Alibaba shares are at an all-time low -- and people are asking questions about fake customers

Jack ma alibabaREUTERS/Ruben SprichJack Ma, Founder and Executive Chairman of Alibaba Group.

Alibaba shares are at an all-time low.

On Tuesday, shares of the Chinese e-commerce giant were down more than 2.5% to trade below $US82 for the first time since the company went public in September.

Since hitting their all-time highs in early November, shares of the company are down more than 30%.

And a report in The Wall Street Journal published on Monday certainly isn’t helping the stock.

The Journal reported that the company is being plagued by “brushers,” or users that are paid by vendors to buy products at cost and then write positive reviews in an effort to move a vendor’s listings higher up in search results.

The practice of “brushing” is illegal in the US and China.

Here’s the Journal:

Faking orders, or “brushing,” as it is called in China, involves paying people to pretend to be customers. It lets vendors pad their sales figures and, in theory, boost their standing on online marketplaces, which often give more prominence to high-volume sellers with good track records.

Typically, vendors pay brushers the cost of the products they are ordering, plus a fee. The brushers place the orders and make payments using that money. The vendors then ship boxes that are empty or full of worthless trinkets, while the brushers write glowing reviews.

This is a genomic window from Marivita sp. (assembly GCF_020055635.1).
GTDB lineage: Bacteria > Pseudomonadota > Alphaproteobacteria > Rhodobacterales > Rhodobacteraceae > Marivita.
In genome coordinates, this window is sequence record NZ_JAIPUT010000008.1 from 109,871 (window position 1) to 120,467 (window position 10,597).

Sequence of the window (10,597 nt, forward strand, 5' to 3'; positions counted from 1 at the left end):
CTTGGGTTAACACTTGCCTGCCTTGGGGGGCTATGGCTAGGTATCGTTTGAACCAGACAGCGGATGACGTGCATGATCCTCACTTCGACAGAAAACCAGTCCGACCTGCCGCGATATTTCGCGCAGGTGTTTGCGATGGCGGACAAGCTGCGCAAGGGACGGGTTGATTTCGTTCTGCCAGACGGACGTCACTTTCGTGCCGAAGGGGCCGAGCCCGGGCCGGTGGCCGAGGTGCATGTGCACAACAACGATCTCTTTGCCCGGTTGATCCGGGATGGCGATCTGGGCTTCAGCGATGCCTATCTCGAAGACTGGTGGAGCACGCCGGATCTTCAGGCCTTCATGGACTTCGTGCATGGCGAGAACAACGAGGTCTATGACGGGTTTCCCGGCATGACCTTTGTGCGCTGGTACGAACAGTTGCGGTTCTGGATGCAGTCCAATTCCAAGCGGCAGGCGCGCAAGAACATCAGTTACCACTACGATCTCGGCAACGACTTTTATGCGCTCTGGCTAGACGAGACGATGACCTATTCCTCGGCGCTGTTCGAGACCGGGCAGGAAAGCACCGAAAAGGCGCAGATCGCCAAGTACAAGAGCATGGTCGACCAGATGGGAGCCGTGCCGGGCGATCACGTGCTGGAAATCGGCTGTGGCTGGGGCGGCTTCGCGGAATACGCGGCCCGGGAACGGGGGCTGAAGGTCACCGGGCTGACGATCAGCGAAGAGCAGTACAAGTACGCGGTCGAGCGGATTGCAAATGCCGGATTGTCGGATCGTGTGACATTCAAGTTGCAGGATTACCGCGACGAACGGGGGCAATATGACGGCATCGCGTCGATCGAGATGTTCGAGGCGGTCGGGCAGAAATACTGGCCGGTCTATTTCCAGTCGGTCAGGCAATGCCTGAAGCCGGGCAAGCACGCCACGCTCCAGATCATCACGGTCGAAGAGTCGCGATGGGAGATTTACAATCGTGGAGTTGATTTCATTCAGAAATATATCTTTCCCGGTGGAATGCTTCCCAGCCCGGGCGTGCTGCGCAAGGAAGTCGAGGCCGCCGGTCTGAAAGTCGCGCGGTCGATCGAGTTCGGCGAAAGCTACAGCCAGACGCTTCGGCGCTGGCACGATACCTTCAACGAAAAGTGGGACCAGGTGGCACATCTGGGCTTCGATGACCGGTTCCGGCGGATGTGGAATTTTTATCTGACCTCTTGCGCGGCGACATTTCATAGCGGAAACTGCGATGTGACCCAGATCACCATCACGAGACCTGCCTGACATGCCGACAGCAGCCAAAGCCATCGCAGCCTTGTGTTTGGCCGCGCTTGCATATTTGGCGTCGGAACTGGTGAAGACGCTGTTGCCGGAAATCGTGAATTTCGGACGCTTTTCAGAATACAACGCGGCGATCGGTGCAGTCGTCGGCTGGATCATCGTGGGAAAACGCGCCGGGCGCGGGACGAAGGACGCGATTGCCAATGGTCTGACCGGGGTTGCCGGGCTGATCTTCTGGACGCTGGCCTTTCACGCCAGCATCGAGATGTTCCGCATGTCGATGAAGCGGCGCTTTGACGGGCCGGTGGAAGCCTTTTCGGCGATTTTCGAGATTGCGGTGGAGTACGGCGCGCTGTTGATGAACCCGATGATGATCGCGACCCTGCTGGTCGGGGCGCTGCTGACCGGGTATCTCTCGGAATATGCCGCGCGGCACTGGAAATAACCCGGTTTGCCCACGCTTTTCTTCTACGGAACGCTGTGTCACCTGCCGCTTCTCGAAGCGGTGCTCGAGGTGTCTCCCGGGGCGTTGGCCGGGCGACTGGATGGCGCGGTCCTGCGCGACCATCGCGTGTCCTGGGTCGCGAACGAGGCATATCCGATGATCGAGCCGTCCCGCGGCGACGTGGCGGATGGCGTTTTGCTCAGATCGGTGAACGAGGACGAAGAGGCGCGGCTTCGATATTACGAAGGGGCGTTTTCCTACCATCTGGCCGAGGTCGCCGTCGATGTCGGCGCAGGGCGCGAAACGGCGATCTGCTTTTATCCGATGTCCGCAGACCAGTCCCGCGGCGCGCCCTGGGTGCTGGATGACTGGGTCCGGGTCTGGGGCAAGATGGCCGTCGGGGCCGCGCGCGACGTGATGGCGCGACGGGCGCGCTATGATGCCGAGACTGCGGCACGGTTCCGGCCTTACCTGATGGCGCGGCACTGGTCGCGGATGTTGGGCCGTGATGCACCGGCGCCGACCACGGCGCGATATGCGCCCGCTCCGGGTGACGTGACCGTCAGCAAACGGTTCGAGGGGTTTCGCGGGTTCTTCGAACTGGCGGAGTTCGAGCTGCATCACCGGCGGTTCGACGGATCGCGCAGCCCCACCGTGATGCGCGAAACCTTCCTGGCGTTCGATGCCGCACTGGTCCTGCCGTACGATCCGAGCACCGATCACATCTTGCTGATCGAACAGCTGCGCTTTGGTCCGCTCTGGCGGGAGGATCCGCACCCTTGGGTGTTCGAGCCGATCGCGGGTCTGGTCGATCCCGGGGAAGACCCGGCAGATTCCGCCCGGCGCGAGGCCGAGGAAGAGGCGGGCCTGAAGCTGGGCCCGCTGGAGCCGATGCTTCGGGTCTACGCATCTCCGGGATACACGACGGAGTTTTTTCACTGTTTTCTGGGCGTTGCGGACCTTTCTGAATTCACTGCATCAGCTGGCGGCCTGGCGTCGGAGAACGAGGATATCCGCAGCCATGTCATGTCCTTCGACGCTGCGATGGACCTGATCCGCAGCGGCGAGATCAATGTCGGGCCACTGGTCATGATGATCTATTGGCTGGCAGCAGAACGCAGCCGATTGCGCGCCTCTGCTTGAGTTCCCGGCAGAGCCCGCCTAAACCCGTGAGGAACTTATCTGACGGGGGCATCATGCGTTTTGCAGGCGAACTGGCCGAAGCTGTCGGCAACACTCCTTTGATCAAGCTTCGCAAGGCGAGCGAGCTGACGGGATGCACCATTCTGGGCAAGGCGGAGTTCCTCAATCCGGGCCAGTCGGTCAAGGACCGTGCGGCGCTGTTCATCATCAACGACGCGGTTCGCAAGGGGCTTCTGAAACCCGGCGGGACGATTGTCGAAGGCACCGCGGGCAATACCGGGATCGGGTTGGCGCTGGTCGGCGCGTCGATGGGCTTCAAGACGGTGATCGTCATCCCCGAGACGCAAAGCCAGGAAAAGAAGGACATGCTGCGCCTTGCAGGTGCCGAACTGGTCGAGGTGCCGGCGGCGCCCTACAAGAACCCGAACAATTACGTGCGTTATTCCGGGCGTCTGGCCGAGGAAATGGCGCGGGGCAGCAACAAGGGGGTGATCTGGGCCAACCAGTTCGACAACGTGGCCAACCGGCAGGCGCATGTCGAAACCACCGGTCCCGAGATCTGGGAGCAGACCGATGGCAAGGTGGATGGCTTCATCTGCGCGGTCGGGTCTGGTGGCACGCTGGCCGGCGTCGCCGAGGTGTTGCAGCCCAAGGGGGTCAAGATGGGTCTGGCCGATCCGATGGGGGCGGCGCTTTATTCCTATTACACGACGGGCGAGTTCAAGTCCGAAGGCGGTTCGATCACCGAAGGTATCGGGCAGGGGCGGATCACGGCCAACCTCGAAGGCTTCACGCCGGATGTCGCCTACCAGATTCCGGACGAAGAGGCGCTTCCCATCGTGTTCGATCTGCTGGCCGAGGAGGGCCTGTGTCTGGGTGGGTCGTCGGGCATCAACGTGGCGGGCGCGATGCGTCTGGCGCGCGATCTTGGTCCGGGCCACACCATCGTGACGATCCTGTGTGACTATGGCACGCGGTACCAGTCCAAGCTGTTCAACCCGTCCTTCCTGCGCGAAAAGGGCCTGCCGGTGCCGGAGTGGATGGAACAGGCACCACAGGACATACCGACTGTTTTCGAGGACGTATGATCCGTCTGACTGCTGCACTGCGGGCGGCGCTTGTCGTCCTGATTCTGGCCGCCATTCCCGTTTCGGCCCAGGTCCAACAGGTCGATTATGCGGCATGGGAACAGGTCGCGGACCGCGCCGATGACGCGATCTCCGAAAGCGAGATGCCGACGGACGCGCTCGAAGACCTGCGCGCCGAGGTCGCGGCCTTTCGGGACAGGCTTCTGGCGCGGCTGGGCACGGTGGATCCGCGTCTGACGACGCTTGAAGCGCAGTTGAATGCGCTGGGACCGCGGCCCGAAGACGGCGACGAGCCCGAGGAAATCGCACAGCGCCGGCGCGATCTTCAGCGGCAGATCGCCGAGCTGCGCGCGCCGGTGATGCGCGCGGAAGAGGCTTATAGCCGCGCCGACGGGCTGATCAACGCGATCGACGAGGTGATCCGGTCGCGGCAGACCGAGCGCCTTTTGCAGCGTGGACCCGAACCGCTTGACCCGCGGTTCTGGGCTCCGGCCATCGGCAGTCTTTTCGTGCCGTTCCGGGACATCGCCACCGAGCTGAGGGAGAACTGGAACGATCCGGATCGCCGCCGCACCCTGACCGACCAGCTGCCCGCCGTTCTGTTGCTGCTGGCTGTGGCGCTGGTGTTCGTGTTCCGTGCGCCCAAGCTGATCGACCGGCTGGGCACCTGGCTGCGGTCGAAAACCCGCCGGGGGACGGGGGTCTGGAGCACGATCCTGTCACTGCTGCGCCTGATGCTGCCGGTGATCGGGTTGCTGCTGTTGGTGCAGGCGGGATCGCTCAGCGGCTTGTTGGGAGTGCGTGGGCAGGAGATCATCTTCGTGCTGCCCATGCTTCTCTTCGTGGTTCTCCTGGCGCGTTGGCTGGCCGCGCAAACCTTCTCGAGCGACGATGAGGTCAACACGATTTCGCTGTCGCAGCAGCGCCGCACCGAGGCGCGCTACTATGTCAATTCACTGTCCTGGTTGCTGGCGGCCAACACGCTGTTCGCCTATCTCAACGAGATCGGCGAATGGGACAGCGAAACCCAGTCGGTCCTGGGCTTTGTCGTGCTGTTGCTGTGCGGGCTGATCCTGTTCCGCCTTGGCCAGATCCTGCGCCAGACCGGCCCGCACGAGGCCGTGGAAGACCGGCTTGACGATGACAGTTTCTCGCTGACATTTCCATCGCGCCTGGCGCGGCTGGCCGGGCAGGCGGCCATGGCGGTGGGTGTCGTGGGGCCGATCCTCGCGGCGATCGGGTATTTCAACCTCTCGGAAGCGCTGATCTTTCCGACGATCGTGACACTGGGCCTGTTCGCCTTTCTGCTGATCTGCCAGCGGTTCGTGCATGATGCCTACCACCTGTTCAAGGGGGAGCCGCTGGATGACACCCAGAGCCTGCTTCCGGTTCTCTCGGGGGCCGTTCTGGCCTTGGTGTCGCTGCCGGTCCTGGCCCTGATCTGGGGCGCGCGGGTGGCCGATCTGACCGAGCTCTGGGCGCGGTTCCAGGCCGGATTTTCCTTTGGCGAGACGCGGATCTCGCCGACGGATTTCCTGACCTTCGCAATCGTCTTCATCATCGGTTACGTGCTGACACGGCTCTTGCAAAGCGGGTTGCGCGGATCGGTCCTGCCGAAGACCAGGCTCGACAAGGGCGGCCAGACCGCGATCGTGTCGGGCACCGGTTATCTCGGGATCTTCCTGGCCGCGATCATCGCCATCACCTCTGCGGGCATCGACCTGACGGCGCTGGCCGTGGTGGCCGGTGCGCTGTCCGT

The practice is considered a form of false advertising, which is prohibited in the U.S. and China. Chinese sellers found doing so face fines and restrictions on their business. But Mr. Cui, who asked to be identified only by his last name, said he relied on fake orders because he felt there was no other way for his products to be seen.

Back in late January, the Journal reported that the Chinese government had accused Alibaba of failing to crack down on “brushing” on its biggest platform, Taobao.

And on February 13, Alibaba disclosed that it was in contact with the SEC regarding its discussions with Chinese regulators.

In that disclosure, Alibaba said that it, “has no obligation to disclose the receipt of the SEC correspondence, we have chosen to proactively disclose the request because we value being open with our investors and feel that disclosure could help avoid false rumours or speculation.”

The company added that, “The SEC letter states it should in no way be construed as Alibaba Group having done anything wrong or there having been any violation of securities law.”

Prior to the WSJ report, Alibaba reported earnings in January that were weaker than expected, which slammed the stock.

Here’s a look at it’s slow decline:

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